In an earlier age—I speak here autobiographically, and not of some vanished world long ago but of the 1960s when I made my way to the United States—the world was altogether different. Mass migration from the Islamic world had not begun. The immigrants who turned up in Western lands were few, and they were keen to put the old lands, and their feuds and attachments, behind them. Islam was then a religion of Afro-Asia; it had not yet put down roots in Western Europe and the New World. Air travel was costly and infrequent.

The new lands, too, made their own claims, and the dominant ideology was one of assimilation. The national borders were real, and reflected deep civilizational differences. It was easy to tell where “the East” ended and Western lands began. Postmodernist ideas had not made their appearance. Western guilt had not become an article of faith in the West itself.

Nowadays the Islamic faith is portable. It is carried by itinerant preachers and imams who transmit its teachings to all corners of the world, and from the safety and plenty of the West they often agitate against the very economic and moral order that sustains them. Satellite television plays its part in this new agitation, and the Islam of the tele-preachers is invariably one of damnation and fire. From tranquil, banal places (Dubai and Qatar), satellite television offers an incendiary version of the faith to younger immigrants unsettled by a modern civilization they can neither master nor reject.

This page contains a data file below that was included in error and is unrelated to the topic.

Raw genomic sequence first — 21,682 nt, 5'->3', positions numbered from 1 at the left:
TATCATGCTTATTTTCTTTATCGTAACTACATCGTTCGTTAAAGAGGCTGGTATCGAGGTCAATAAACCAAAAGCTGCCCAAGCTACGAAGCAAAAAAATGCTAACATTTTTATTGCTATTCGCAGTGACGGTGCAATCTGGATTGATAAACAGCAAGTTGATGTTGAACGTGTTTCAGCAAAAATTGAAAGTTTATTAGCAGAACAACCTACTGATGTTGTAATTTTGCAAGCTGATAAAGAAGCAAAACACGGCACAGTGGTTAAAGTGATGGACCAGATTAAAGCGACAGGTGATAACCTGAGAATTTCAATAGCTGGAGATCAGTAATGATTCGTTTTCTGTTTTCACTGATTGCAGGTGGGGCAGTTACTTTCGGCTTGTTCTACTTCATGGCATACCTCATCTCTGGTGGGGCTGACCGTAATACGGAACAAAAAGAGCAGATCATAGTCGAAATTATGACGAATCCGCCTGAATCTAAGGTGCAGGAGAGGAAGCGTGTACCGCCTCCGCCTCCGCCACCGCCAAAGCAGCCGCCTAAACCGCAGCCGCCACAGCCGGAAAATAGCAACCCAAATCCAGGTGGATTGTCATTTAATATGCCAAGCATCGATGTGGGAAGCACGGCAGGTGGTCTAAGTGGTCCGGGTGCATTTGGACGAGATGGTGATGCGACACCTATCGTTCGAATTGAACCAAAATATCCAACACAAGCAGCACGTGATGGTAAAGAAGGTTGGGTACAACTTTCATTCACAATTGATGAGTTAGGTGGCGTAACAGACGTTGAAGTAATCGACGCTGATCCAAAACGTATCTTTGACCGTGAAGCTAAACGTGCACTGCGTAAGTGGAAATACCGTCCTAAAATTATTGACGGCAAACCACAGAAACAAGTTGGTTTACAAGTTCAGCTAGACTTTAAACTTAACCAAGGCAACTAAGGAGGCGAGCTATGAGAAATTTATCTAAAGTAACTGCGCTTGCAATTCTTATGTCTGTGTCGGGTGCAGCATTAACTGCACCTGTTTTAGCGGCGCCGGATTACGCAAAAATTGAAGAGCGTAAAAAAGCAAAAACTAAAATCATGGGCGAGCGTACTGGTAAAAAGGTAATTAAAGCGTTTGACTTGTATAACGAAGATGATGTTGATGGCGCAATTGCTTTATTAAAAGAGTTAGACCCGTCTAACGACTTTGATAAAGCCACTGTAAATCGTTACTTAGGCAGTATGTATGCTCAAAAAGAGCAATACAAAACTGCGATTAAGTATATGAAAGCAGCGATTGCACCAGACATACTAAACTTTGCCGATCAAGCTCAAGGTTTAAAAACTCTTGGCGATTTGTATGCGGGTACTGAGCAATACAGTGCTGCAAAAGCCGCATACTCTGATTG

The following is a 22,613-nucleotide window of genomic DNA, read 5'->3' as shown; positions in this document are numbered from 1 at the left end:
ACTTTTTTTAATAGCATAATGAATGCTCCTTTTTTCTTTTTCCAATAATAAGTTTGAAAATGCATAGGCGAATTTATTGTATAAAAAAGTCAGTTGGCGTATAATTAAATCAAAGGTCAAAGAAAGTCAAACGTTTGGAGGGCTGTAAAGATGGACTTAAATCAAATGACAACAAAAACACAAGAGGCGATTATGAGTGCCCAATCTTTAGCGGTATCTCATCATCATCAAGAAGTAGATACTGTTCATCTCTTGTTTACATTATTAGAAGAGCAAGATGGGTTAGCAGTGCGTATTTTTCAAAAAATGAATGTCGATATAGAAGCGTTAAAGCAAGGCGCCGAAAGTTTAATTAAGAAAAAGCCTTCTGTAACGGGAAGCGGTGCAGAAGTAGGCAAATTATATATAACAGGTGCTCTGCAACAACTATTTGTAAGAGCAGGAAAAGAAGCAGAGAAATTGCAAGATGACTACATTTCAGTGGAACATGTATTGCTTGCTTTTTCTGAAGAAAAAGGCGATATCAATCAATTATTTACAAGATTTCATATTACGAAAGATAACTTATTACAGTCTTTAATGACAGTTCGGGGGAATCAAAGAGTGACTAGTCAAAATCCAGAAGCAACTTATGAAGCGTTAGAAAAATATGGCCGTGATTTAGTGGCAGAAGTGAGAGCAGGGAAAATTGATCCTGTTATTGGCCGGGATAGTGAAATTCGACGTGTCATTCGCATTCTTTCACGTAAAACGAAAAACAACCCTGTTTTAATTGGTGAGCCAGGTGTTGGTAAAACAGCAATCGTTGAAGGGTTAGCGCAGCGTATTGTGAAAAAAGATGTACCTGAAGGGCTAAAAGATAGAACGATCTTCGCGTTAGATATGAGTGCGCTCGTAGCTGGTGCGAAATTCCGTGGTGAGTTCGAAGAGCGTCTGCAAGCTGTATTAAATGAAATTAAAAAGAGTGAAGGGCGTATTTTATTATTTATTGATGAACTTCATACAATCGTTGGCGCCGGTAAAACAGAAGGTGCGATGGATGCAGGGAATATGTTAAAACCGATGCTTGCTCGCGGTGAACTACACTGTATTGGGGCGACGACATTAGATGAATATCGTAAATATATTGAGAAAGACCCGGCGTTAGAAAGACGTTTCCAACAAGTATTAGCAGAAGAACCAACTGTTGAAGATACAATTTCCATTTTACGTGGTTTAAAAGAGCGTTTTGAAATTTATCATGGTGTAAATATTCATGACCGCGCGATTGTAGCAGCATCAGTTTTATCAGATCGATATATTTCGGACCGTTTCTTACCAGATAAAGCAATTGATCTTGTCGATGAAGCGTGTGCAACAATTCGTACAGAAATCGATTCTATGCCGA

And home, the Old Country, is never far. Pakistani authorities say Faisal Shahzad made 13 visits to Pakistan in the last seven years. This would have been unthinkable three or four decades earlier. Shahzad lived on the seam between the Old Country and the New. The path of citizenship he took gave him the precious gift of an American passport but made no demands on him.

From Pakistan comes a profile of Shahzad’s father, a man of high military rank, and of property and standing: He was “a man of modern thinking and of the modern age,” it was said of him in his ancestral village of Mohib Banda in recent days. That arc from a secular father to a radicalized son is, in many ways, the arc of Pakistan since its birth as a nation-state six decades ago. The secular parents and the radicalized children is also a tale of Islam, that broken pact with modernity, the mothers who fought to shed the veil and the daughters who now wish to wear the burqa in Paris and Milan.

In its beginnings, the Pakistan of Faisal Shahzad’s parents was animated by the modern ideals of its founder, Muhammad Ali Jinnah. In that vision, Pakistan was to be a state for the Muslims of the subcontinent, but not an Islamic state in the way it ordered its political and cultural life. The bureaucratic and military elites who dominated the state, and defined its culture, were a worldly breed. The British Raj had been their formative culture.

But the world of Pakistan was recast in the 1980s under a zealous and stern military leader, Zia ul-Haq. Zia offered Pakistan Islamization and despotism. He had ridden the jihad in Afghanistan next door to supreme power; he brought the mullahs into the political world, and they, in turn, brought the militants with them.


This was the Pakistan in which young Faisal Shahzad was formed; the world of his parents was irretrievable. The maxim that Pakistan is governed by a trinity—Allah, army, America—gives away this confusion: The young man who would do his best to secure an American education before succumbing to the call of the jihad is a man in the grip of a deep schizophrenia. The overcrowded cities of Islam—from Karachi and Casablanca to Cairo—and those cities in Europe and North America where the Islamic diaspora is now present in force have untold multitudes of men like Faisal Shahzad.